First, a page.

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Jeff Ackerman: High school employees should share in the pain

There was a time when government work didn’t pay much, but provided really good benefits and almost lifetime employment.

Today, it’s pretty much a trifecta, as government labor unions have negotiated their way to benefit and retirement packages far exceeding what you find in the private sector and the compensation and job security, by and large, are relatively decent.

You could make a really good argument that during this worst economy that most of us have ever seen, the private sector employees have sacrificed far more than their government employee counterparts. President Obama’s budget calls for the number of federal employees to exceed 2 million for the first time since Clinton declared that the era of big government spending was over.



Good for government workers. Although I often wonder when exactly government labor unions became some of the most influential in the nation, or how we went from protecting iron workers, coal miners and sweat shop employees to bureaucrats, pencil pushers, or office employees, I can’t blame the government employees for wanting everything they can get from their employers. Even if the employers happen to be us, the taxpayers. Even if the employers can no longer afford to provide what many consider to be very generous compensation packages.

I bring this up as our local high school district is facing probably its worst financial crisis ever, with school officials scrambling to make up for a more than $2 million deficit during the next school year.




Later this month the high school district board is expected to begin the process of laying off more than 20 employees, slashing programs and increasing class sizes from 25 to 35 students, because it doesn’t appear all of the district labor unions will agree to take anywhere from three to five days off without pay.

Even though 20 or so of their fellow employees will lose their jobs. Even though the 3,700-plus students will suffer. Even though current contracts provide more paid days off than most in the private sector even dream of having.

And before any of you get the wrong idea … I love teachers. My daughter graduated from Nevada Union High School and my son is a junior there and we could not be happier with the quality of education those teachers provide.

But these are not any times. These, they say, are some of the worst times since the Great Depression. In fact, some have suggested we are soon headed for another Great Depression that will make the last one look like a picnic. As I’ve said one trillion times (I use a trillion as loosely as the government spends it), the government can’t continue to write checks it can’t cash and one day this house of cards will collapse.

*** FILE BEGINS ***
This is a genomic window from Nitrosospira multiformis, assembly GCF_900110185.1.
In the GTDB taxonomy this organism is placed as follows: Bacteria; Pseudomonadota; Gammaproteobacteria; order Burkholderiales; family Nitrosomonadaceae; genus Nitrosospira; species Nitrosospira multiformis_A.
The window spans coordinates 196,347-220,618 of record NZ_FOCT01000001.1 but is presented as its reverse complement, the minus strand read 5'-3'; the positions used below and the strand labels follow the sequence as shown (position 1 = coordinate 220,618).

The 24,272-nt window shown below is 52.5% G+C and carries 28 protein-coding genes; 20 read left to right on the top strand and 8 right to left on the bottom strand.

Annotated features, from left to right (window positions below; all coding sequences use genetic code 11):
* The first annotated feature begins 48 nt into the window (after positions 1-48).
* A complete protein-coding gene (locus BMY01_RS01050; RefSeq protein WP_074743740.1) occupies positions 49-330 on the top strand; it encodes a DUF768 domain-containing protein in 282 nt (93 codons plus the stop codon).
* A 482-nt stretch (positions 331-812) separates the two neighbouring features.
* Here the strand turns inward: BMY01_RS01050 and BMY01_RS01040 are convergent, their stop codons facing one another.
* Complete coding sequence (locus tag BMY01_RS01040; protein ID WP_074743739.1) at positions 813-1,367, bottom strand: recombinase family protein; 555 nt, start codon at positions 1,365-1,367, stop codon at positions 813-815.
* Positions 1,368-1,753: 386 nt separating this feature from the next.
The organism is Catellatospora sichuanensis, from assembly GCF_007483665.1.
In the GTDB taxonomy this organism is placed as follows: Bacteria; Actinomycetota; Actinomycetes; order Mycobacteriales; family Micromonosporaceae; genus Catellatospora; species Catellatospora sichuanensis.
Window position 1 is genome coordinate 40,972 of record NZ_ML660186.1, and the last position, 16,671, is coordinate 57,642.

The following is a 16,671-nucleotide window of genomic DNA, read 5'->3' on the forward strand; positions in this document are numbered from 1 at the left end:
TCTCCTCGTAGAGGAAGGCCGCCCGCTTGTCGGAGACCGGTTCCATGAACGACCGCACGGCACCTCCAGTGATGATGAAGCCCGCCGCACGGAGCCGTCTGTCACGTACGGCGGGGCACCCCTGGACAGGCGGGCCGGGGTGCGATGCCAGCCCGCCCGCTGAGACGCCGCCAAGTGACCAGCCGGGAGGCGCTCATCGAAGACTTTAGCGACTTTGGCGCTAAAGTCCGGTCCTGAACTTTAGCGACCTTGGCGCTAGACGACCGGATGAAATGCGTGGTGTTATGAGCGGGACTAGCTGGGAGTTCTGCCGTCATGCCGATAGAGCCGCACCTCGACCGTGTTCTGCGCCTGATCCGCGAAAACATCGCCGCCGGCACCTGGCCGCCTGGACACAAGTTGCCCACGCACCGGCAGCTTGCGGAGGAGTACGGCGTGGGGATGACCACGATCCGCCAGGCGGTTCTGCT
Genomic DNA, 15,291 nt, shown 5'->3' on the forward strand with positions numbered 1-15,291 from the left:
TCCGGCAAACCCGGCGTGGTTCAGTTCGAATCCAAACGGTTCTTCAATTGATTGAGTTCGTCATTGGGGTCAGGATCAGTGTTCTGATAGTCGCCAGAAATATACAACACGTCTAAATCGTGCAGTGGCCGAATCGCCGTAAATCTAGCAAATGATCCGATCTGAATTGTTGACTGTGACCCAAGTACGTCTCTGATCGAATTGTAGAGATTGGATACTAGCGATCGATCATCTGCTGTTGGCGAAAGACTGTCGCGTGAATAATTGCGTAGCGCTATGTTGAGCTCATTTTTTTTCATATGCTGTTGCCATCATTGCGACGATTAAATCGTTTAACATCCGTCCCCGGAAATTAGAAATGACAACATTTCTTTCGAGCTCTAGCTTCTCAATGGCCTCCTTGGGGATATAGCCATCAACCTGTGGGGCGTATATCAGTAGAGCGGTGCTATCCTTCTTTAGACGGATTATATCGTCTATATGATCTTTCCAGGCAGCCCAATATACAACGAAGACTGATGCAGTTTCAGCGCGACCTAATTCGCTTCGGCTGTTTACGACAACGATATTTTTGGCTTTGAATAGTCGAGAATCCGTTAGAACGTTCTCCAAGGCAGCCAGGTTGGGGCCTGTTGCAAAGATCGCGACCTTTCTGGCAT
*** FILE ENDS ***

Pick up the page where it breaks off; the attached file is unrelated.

Now is the time for compromise. High school district officials say that if all employees agree to take five unpaid days off in the next school year, it will save $500,000, or make up 25 percent of the $2 million budget deficit. And they mean all employees, from the superintendent on down.

If those same employees agree (and I say agree because the unions would have to vote on this) to take just three unpaid days off per year instead of five, the district would save an estimated $312,000.

There would still be program cuts and positions eliminated, but at least not $2 million worth.

Our district teachers make an average of $66,000 per year, according to state figures. That’s not bad pay, really. In fact, if you calculate that over the number of actual work days, it probably equates to maybe as much as $75,000. And you can add another 40 percent in benefits, whch are becoming more and more costly to provide.

And they deserve every penny. For starters, those jobs require a college degree. Some – especially in specialty areas – require a masters degree. And if a teacher is doing his or her job correctly, the job requires hours far beyond the final classroom bell. There are class programs to prepare for, homework assignments to correct and professional development to be continued. A good teacher never stops learning.

Having said all of that, it’s time for our high school teachers to recognize that this economy is a game-changer. There is no more “business as usual.” Not if we want to avoid a fiscal meltdown in unheard-of proportions.

Blame won’t solve this problem, either. Taxpayers in California pay more than their fair share for the dwindling services they receive. For those who still get paychecks, and their numbers are also dwindling, they need look no further than their pay stub to see that more than half of their hard-earned money is missing. The governor? Sure, we can blame the governor, but how about the legislators who have been running this show for the last four years? What have they done, besides ensure that our prison guards and inmates are taken better care of than teachers and students?

Our high school district board is way past the point of rhetoric and debate and is now down to a list of painful decisions. My hope is that the district labor unions recognize the need to share in that pain and, frankly, in this economy a three- or five-day furlough is a small sacrifice to make.

Just ask any of the millons out there who just wish they had a paycheck today.

Jeff Ackerman is the editor/publisher of The Union. His column appears on Tuesdays. Contact him at 477-4299 or jackerman@theunion.com.


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